Do you also feel lonely with your partner? Join the club of many (many!) people. Read on to learn how to turn around this funk of loneliness and have a better relationship.
Studies indicate that roughly 20% of the general population suffers from chronic loneliness at any given time, and in one recent study of older adults, 62.5% of people who reported being lonely were married and living with their partner. – Psychology Today
Your sex drive can vary – from person to person and from day to day. It all depends on whatever else is going on in your life and your sex drive will pretty much fluctuate and go through peaks and troths; increase and decrease and set its eye on new goals.
It all varies.
Just like your sex drive varies, so does the lust for intimacy with your partner. In a relationship, one person can be hungry for intimacy and just wants to spend more time with their partner, while the other person feels the exact opposite and is hungry for more freedom.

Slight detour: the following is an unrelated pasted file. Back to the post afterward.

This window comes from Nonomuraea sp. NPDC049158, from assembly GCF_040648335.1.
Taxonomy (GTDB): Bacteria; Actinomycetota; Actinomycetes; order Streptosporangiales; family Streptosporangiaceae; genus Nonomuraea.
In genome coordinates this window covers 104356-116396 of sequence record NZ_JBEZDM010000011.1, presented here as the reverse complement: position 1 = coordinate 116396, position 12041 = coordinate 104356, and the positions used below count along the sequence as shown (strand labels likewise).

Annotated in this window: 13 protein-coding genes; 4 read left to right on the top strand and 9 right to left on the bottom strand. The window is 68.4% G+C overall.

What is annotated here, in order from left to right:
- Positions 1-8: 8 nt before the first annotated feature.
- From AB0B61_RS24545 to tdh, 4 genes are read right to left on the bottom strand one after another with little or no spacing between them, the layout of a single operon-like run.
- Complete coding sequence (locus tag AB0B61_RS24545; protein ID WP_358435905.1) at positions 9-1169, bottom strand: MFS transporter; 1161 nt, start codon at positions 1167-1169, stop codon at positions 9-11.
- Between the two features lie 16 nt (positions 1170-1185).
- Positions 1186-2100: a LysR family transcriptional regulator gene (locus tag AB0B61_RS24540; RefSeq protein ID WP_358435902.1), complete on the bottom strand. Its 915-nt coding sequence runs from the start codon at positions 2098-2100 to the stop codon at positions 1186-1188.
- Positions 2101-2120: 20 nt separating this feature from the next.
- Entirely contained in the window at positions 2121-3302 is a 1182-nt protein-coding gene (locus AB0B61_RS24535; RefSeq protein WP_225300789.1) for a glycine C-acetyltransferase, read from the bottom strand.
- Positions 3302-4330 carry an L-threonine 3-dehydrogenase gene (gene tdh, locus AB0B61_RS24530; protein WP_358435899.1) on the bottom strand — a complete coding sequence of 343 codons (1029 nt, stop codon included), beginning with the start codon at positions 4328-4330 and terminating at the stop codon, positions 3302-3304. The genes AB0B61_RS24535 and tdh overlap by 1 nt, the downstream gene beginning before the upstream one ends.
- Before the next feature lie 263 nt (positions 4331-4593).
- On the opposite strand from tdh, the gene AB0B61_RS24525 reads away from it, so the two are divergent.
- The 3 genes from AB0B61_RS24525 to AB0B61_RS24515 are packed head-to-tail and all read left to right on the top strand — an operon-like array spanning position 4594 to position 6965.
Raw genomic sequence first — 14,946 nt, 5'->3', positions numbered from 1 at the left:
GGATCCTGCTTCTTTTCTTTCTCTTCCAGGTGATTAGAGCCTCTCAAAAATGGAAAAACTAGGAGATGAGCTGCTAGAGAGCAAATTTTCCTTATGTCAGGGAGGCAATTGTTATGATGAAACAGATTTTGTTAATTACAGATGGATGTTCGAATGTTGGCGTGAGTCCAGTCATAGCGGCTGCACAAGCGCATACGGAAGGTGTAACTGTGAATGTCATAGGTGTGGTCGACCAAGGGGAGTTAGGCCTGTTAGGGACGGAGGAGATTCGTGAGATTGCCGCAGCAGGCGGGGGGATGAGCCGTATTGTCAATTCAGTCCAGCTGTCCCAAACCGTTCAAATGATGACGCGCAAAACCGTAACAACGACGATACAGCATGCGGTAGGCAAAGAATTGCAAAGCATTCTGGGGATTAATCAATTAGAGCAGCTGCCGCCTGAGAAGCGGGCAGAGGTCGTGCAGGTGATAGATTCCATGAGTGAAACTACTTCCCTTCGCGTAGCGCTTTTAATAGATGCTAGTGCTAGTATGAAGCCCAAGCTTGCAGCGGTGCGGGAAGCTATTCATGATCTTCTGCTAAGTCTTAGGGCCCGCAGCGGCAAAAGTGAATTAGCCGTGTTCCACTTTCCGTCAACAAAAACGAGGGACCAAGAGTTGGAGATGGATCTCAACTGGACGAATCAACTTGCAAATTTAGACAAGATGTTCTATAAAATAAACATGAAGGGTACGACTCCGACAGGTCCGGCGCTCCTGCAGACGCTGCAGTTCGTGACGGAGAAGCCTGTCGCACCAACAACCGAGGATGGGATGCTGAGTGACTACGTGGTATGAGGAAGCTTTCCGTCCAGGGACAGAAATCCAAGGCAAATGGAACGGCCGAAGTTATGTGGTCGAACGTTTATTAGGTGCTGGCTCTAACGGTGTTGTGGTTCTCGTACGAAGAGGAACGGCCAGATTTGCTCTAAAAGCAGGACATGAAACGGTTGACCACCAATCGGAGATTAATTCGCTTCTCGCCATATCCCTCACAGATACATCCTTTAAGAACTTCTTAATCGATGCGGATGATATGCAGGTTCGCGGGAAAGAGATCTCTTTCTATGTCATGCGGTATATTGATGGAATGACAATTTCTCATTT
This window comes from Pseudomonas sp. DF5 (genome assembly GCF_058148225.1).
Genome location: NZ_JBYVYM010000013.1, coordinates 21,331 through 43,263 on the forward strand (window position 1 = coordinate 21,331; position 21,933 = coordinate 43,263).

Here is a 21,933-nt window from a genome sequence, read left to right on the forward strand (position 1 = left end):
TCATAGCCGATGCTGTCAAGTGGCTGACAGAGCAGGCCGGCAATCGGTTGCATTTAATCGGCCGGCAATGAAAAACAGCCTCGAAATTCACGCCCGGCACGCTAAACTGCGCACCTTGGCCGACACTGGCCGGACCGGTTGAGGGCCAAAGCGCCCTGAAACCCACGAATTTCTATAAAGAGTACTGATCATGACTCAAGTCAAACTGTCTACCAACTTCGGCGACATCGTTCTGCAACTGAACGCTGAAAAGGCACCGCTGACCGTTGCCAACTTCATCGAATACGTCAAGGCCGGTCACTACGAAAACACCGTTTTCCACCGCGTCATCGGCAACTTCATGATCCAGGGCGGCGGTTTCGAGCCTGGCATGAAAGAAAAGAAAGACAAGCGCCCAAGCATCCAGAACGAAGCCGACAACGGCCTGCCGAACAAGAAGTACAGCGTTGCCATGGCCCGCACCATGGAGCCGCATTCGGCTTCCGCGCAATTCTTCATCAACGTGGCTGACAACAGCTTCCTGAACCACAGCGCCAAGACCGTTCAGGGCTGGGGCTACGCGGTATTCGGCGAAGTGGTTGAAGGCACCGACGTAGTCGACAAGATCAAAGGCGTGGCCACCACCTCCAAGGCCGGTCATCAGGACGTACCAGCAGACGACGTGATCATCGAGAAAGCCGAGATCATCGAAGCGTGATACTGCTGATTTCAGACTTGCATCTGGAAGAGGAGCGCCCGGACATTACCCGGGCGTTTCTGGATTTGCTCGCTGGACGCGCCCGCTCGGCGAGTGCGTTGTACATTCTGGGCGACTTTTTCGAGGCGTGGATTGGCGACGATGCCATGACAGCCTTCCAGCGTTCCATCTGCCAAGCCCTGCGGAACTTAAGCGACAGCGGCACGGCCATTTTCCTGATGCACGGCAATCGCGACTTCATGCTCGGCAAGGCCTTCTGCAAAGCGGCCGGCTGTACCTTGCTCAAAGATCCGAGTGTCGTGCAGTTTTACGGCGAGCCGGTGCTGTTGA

This actually isn’t an uncommon thing and I’ve even worked with quite a few couples who felt “lonely together” and who have had a difficult time finding each other again.
We typically don’t conceive of loneliness as a condition that requires urgent intervention, but perhaps we should. – Guy Winch
So what do you do if you feel lonely in your relationship? The classic – and perhaps slightly overused couple’s therapist advice is to “spend more time together!”
Often these “lonely” couples already spend loads of time together. This goes to show that it’s not a number of hours you spend together but how you spend these hours together that truly matter.
Once again, quality beats quantity by a long shot.
“Oh dear, are you seriously suggesting we start taking dance classes together or some other “activity”?”
Nope. I’m not!